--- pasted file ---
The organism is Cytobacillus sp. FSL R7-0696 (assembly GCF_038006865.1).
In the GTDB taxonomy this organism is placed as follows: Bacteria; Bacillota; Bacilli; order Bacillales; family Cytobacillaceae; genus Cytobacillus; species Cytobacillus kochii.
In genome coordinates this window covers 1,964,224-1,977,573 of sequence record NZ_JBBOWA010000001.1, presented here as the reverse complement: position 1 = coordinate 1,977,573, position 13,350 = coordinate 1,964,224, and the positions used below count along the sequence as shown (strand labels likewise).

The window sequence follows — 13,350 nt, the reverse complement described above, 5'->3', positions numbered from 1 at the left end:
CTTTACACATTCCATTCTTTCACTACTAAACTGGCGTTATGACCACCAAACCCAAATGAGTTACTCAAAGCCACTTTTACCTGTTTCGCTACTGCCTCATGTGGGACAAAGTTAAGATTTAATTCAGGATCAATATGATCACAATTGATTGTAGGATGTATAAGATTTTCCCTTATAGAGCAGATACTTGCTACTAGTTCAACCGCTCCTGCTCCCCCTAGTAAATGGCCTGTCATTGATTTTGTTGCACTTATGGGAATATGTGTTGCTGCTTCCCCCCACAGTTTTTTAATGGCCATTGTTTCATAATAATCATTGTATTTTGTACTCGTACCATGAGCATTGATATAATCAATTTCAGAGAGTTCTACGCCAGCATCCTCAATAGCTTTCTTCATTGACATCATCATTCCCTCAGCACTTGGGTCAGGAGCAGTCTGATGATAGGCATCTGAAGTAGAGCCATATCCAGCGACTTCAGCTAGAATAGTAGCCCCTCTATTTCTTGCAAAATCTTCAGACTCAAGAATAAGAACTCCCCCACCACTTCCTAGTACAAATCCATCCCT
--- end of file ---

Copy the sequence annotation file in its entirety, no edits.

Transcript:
The organism is Cytobacillus sp. FSL R7-0696 (assembly GCF_038006865.1).
In the GTDB taxonomy this organism is placed as follows: Bacteria; Bacillota; Bacilli; order Bacillales; family Cytobacillaceae; genus Cytobacillus; species Cytobacillus kochii.
In genome coordinates this window covers 1,964,224-1,977,573 of sequence record NZ_JBBOWA010000001.1, presented here as the reverse complement: position 1 = coordinate 1,977,573, position 13,350 = coordinate 1,964,224, and the positions used below count along the sequence as shown (strand labels likewise).

The window sequence follows — 13,350 nt, the reverse complement described above, 5'->3', positions numbered from 1 at the left end:
CTTTACACATTCCATTCTTTCACTACTAAACTGGCGTTATGACCACCAAACCCAAATGAGTTACTCAAAGCCACTTTTACCTGTTTCGCTACTGCCTCATGTGGGACAAAGTTAAGATTTAATTCAGGATCAATATGATCACAATTGATTGTAGGATGTATAAGATTTTCCCTTATAGAGCAGATACTTGCTACTAGTTCAACCGCTCCTGCTCCCCCTAGTAAATGGCCTGTCATTGATTTTGTTGCACTTATGGGAATATGTGTTGCTGCTTCCCCCCACAGTTTTTTAATGGCCATTGTTTCATAATAATCATTGTATTTTGTACTCGTACCATGAGCATTGATATAATCAATTTCAGAGAGTTCTACGCCAGCATCCTCAATAGCTTTCTTCATTGACATCATCATTCCCTCAGCACTTGGGTCAGGAGCAGTCTGATGATAGGCATCTGAAGTAGAGCCATATCCAGCGACTTCAGCTAGAATAGTAGCCCCTCTATTTCTTGCAAAATCTTCAGACTCAAGAATAAGAACTCCCCCACCACTTCCTAGTACAAATCCATCCCT